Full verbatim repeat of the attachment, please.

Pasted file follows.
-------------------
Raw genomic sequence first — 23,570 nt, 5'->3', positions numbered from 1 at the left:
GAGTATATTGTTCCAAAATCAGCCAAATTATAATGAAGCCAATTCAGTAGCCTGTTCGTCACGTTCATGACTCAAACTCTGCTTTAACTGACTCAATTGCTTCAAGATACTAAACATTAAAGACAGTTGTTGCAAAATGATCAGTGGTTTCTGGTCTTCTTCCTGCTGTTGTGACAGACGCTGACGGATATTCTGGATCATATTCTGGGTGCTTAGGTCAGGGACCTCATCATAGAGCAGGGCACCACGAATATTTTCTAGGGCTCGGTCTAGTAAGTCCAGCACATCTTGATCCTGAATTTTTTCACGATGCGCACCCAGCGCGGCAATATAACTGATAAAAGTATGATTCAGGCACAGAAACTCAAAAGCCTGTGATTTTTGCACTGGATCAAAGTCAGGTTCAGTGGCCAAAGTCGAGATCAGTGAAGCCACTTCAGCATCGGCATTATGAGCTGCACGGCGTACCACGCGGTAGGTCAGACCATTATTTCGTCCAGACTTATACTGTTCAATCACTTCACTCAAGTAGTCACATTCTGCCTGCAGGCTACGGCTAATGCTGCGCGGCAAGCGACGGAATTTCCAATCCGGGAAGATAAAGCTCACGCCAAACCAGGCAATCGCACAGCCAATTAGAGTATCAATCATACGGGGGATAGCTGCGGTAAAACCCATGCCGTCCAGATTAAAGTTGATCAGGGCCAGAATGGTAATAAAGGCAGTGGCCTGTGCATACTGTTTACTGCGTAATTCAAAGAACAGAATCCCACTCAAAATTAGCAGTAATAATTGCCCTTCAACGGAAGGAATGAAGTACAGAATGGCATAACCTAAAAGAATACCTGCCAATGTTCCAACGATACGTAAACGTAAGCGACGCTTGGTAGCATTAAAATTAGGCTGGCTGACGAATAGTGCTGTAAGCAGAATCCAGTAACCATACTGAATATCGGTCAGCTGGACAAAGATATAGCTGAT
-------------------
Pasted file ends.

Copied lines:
Raw genomic sequence first — 23,570 nt, 5'->3', positions numbered from 1 at the left:
GAGTATATTGTTCCAAAATCAGCCAAATTATAATGAAGCCAATTCAGTAGCCTGTTCGTCACGTTCATGACTCAAACTCTGCTTTAACTGACTCAATTGCTTCAAGATACTAAACATTAAAGACAGTTGTTGCAAAATGATCAGTGGTTTCTGGTCTTCTTCCTGCTGTTGTGACAGACGCTGACGGATATTCTGGATCATATTCTGGGTGCTTAGGTCAGGGACCTCATCATAGAGCAGGGCACCACGAATATTTTCTAGGGCTCGGTCTAGTAAGTCCAGCACATCTTGATCCTGAATTTTTTCACGATGCGCACCCAGCGCGGCAATATAACTGATAAAAGTATGATTCAGGCACAGAAACTCAAAAGCCTGTGATTTTTGCACTGGATCAAAGTCAGGTTCAGTGGCCAAAGTCGAGATCAGTGAAGCCACTTCAGCATCGGCATTATGAGCTGCACGGCGTACCACGCGGTAGGTCAGACCATTATTTCGTCCAGACTTATACTGTTCAATCACTTCACTCAAGTAGTCACATTCTGCCTGCAGGCTACGGCTAATGCTGCGCGGCAAGCGACGGAATTTCCAATCCGGGAAGATAAAGCTCACGCCAAACCAGGCAATCGCACAGCCAATTAGAGTATCAATCATACGGGGGATAGCTGCGGTAAAACCCATGCCGTCCAGATTAAAGTTGATCAGGGCCAGAATGGTAATAAAGGCAGTGGCCTGTGCATACTGTTTACTGCGTAATTCAAAGAACAGAATCCCACTCAAAATTAGCAGTAATAATTGCCCTTCAACGGAAGGAATGAAGTACAGAATGGCATAACCTAAAAGAATACCTGCCAATGTTCCAACGATACGTAAACGTAAGCGACGCTTGGTAGCATTAAAATTAGGCTGGCTGACGAATAGTGCTGTAAGCAGAATCCAGTAACCATACTGAATATCGGTCAGCTGGACAAAGATATAGCTGAT